Justice Wofford spent a month driving her daughter from her home in Mancos to River Mist preschool east of Durango so she could attend class at Fort Lewis College during the spring semester. In the end, Wofford took her daughter, Eden, out of the preschool.
“It didn’t really work out, it was just too far,” she said.
Wofford began looking for a preschool for Eden, 4½, before school started, but like many other parents in the area, she faced waiting lists. River Mist was the first one with an opening.
After Eden stopped attending River Mist, she often attended class with her mom. It wasn’t ideal, but her professors didn’t prohibit it.
“They are pretty chill about it,” she said.
Wofford’s struggle to find child care is common in La Plata County.
Child care is available for about 44 percent of all children younger than 5 years old in the county, but 62 percent of families report both parents are working, said Heather Hawk, executive director of the Early Childhood Council of La Plata County.
Early childhood care is important because it allows parents to work and helps support brain development, she said.
“Brain development in the first five years of life has lasting impact on lifelong physical, social and intellectual development. This learning starts very early in life through sound, sight and touch,” she said.
To help meet the need, several groups in town, including Durango School District 9-R, Early Childhood Council of La Plata County and others, are working to increase the early education workforce and expand the availability of child care.
Durango High School plans to offer classes for students to study early childhood education in the fall to help bolster the workforce, said Libby Culver, the district’s coordinator of early childhood programs.
“We are trying to be really responsive to the needs of our kids and the community,” she said.
Students who complete all the coursework could go to work immediately or continue studying education, she said.
The district will also start offering child care this fall for infants and toddlers, up to 3 years old, for district and high school staff members.
The early childhood center at the high school expects to serve 13 children, and it will double as a learning lab for high school students, Culver said.
“It’s going to be a rich environment,” she said.
The district will also open a 12th preschool classroom this fall at Sunnyside Elementary School.
The additional classroom was needed in part because of the increasing number of children in La Plata County with learning disabilities. The district must provide free preschool to children who have a disability after they turn 3 years old, Culver said.
The number of children with disabilities in the district has increased from 24 in 2009 to 54 in 2017.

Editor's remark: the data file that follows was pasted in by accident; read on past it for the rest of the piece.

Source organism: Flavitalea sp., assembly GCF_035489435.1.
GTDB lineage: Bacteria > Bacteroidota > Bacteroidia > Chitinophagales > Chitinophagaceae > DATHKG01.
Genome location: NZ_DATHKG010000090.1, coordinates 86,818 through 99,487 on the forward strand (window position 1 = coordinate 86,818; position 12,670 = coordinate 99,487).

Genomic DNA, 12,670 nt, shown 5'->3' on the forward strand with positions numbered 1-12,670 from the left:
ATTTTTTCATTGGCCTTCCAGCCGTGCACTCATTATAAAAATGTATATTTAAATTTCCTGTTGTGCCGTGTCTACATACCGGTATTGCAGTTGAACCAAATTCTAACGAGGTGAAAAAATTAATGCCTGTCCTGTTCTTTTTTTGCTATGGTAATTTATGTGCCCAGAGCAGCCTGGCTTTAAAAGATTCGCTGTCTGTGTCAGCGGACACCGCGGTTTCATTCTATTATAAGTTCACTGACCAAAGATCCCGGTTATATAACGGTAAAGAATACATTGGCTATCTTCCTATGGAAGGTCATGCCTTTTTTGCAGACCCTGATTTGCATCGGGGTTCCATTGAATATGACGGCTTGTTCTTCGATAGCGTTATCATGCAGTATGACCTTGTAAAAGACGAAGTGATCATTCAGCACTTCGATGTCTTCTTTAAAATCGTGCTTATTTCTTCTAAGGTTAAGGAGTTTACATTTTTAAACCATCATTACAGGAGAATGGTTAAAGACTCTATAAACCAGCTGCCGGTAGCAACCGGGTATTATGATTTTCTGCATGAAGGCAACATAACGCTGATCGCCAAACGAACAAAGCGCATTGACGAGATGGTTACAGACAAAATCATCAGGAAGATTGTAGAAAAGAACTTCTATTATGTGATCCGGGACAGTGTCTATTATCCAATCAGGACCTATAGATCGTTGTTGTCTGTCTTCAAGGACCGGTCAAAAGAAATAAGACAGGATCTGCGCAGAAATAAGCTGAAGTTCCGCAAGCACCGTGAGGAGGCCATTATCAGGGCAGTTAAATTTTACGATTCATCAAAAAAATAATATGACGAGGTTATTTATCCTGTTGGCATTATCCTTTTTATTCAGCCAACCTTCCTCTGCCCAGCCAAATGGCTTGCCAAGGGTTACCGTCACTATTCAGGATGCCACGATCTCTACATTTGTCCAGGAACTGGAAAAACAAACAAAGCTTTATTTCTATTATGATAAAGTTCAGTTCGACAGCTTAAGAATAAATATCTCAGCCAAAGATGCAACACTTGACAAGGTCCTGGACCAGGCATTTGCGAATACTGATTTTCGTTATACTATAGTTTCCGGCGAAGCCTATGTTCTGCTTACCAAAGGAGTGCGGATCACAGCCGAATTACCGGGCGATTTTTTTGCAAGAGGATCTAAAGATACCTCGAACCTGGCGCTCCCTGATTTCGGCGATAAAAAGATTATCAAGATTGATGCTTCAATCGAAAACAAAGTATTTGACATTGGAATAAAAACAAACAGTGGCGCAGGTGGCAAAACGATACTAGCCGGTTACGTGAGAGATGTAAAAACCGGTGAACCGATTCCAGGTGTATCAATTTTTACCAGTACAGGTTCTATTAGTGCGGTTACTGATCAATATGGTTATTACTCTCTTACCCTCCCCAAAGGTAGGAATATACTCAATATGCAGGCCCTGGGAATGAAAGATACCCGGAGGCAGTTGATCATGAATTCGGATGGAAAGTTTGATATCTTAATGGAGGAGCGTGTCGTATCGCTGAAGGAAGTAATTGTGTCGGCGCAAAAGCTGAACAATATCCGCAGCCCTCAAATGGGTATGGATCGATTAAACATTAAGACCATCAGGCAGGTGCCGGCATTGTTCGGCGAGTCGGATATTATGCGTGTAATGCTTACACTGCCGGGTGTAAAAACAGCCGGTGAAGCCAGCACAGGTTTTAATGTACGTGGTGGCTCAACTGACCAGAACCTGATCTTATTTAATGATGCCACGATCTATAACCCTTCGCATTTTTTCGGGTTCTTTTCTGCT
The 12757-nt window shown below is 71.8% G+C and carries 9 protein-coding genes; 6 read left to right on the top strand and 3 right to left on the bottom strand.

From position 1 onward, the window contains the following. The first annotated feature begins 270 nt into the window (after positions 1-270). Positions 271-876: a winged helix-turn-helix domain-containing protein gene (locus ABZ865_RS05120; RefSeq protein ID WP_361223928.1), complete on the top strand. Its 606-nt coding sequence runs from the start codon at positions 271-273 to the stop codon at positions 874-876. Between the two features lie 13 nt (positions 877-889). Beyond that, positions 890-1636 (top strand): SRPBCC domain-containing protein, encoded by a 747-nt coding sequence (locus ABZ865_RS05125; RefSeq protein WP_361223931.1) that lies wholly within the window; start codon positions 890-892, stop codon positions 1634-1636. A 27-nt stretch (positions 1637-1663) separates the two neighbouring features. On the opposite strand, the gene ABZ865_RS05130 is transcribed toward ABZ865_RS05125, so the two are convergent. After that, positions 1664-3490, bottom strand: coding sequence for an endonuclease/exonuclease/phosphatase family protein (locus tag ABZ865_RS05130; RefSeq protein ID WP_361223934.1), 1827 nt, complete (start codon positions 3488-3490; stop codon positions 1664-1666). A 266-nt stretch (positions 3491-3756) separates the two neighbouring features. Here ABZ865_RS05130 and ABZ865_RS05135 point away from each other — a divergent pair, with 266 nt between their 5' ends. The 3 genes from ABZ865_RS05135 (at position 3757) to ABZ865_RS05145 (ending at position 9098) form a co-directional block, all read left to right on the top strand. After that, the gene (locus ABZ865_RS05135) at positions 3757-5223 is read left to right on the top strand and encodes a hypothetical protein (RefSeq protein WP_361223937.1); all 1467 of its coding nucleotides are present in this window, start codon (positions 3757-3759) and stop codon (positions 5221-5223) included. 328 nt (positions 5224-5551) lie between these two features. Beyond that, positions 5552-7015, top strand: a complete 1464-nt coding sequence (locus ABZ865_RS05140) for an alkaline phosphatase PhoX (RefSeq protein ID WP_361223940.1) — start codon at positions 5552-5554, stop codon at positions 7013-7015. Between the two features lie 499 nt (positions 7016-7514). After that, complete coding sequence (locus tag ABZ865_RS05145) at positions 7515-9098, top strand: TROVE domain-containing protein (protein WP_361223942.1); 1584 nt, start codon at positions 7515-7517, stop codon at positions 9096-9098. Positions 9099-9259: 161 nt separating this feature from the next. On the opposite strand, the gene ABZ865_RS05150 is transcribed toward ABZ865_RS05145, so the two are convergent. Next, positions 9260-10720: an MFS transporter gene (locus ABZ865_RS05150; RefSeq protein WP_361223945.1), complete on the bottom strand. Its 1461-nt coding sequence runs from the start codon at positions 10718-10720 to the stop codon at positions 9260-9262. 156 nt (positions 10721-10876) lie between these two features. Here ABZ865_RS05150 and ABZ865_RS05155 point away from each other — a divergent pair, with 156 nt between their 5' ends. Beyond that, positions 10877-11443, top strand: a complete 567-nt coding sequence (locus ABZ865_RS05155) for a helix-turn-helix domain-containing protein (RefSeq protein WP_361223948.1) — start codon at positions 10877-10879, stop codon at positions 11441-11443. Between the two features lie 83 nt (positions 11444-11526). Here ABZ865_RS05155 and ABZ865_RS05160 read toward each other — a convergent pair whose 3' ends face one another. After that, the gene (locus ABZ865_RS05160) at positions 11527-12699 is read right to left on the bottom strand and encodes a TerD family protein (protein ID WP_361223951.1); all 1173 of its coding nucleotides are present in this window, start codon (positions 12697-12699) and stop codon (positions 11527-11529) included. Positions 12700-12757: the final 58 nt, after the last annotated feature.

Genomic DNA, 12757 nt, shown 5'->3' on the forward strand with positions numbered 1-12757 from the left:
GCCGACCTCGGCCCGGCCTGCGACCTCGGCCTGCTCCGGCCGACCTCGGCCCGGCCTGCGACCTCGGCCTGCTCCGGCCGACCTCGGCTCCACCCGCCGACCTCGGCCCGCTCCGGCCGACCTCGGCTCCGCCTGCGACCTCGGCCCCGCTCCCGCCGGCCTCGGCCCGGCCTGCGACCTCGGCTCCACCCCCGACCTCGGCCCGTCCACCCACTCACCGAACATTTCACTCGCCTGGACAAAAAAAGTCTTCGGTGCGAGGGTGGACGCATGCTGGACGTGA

All these children are integrated into classrooms, and it’s in the best interest of all the students if they are dispersed among different classes.
“We are committed as a district to the best learning environment for all kids, which means inclusion,” she said.
The Early Childhood Council of La Plata County is also expanding child care by distributing grants to private child care providers to open new businesses, expand their facilities and add classrooms. The El Pomar Foundation and the Colorado Department of Human Services funded the efforts. Some of the grant money through the state could be used for furniture, learning materials, curriculum and professional development as well.
Between 2013 and 2017, the council provided funding for private businesses to serve an additional 126 infants and toddlers across the region, Hawk said. In La Plata County, child care centers expanded care to 80 additional children.
The El Pomar funding ended in 2017. But programs in La Plata County can apply for grants between $1,000 to $2,500 per year to purchase curriculum, furnishings and training. Programs can also apply for a one-time award of up to $7,000 to open new classrooms and offer more care, she said.
The council and several other organizations in the county were also recently awarded a one-year $38,000 grant to increase the awareness of careers in the early childhood field and increase the number of qualified early education teachers by working with Fort Lewis College and Pueblo Community College.
La Plata County Thrive! Living Wage Coalition is also working to set up a fund to support the salaries of early child care professionals, said Steve Krest with the nonprofit.
The shortage of workers in the industry is driven in part by low wages because young families often can’t afford to pay the true cost of care, Culver said.
While Eden was attending River Mist, Wofford paid $500 a month for daily child care. It was expensive and far more care than she actually needed.
In her mind, there is room for alternative child care options in area, she said.
“I would really like to see a place open where people could do drop-ins for a reasonable price,” she said.